According to Moon Connection, it’s because over the years the gravitational pull of the Earth has reacted against the moon. The moon used to be much faster, apparently, but our planet has slowed down the moons rotation over a significant period of time. It’s apparently the gravitational force of the moon that causes our planet to have tides, so you can kind of see how this could occur.

The rotational period is apparently around 27.3 days, and this is now locked in as the traditional time period it takes. To ourselves on Earth, though, it takes 29.5 to see the full moon.

Why Does This Matter?

Because, if the moon never spun, we would eventually see both sides. However, since the rotational period and the orbital period is the exact same, we never actually see the other side – we always have the opposite facing us.

The one time we can see the Dark Side of the Moon, though, comes quite rarely. This happens when the moon is a certain distance away from the Earth, and it means that the orbital speed and rotational speed eventually change – the rotational speed overtakes the orbital speed slightly, meaning that over a period of time it allows us to see up to 59% of the moon over a period of time. It might not be the full Dark Side of the Moon, but it’s something at least!

A New Explanation

A really interesting tale comes from the Penn State University, and Jason Wright. One reason why we believe that the Dark Side of the Moon has no maria/seas on it is due to the thickness of the crust on the Dark Side, apparently. They claim that after the supposed impact that made the moon – when something the size of Mars hit Earth and split the moon away from us – that the orbital rotation occurred that more or less locked the moon away from us.

This is because the moon would have been much closer to us than it is today, and this causes a phenomenon that can regularly be seen when a planet orbits too close to a star. Over time, they have separated as much as twenty times the original distance, and this leads to the orbit being much longer than it was in the past. However, the rotational speed has remained the same so this means that whilst the orbit occurs faster, the rotation does not.

VIDEO: The Farside of the Moon – A view from the other side: NASA Video / Lunar


So what does this mean?

The argument from Penn State is the reason we can only see one side is quite simple – as the two massive fragments began to cool over time, given that that the Far Side was seeing heat from two sides, not one, the Dark Side of the Moon would have cooled so much faster. The slower the time it takes to actually cool down, aluminum and calcium begin to “snow out” and this would have happened on the Dark Side of the Moon first.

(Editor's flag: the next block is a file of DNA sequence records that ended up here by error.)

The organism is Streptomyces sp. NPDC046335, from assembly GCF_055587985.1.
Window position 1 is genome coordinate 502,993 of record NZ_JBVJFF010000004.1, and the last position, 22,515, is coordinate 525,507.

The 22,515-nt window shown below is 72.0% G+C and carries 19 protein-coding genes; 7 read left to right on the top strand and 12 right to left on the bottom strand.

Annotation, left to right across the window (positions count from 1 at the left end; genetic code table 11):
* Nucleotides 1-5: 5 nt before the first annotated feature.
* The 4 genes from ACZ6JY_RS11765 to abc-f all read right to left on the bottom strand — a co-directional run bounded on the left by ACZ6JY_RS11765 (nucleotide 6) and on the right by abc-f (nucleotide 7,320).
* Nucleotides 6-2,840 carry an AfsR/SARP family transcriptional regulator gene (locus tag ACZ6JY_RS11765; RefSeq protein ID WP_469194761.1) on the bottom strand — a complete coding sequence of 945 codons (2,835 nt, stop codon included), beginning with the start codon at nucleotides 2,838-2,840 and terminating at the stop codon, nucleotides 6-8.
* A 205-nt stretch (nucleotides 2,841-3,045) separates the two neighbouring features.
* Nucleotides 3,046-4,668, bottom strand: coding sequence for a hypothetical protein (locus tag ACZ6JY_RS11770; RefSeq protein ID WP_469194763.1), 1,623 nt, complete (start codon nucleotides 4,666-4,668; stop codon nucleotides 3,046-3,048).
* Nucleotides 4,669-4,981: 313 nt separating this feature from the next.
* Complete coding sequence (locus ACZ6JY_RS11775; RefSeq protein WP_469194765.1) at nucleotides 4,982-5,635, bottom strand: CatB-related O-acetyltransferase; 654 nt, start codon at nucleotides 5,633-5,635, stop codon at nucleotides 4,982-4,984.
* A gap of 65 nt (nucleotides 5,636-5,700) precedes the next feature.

This means that the thicker crust would have formed, ensuring that when the Far Side of the Moon was hit with asteroids that lava was created to fill the spaces. On the Dark Side of the Moon, this is not possible – the thicker crust prevented lava flow from beginning.

Confusing, right?

The one thing we can be sure of, though, is that the Dark Side of the Moon is a mystery that is still being unfurled. As always there are theories and counter-theories to battle back against this, but we can finally say that the Dark Side of the Moon has as much genuine light reaching it as the Far Side of the Moon.

The main difference? Our planetary perspective and the way the moon set itself after the collision had occurred.

We don’t know who to believe, but at least now we know that Dark Side of the Moon is more than a brilliant album!

About Ian Stephens

Ian Stephens is an editor and writer for UFO Insight. He has a keen interest in the fields of strange phenomena, UFOs and aliens. He is also interested in space, physics and science in general. Writing for over 10 years in these fields, Ian has a lot of experience and knowledge to share.

Ian has written a total of 95 articles for UFO Insight. You can contact Ian via email.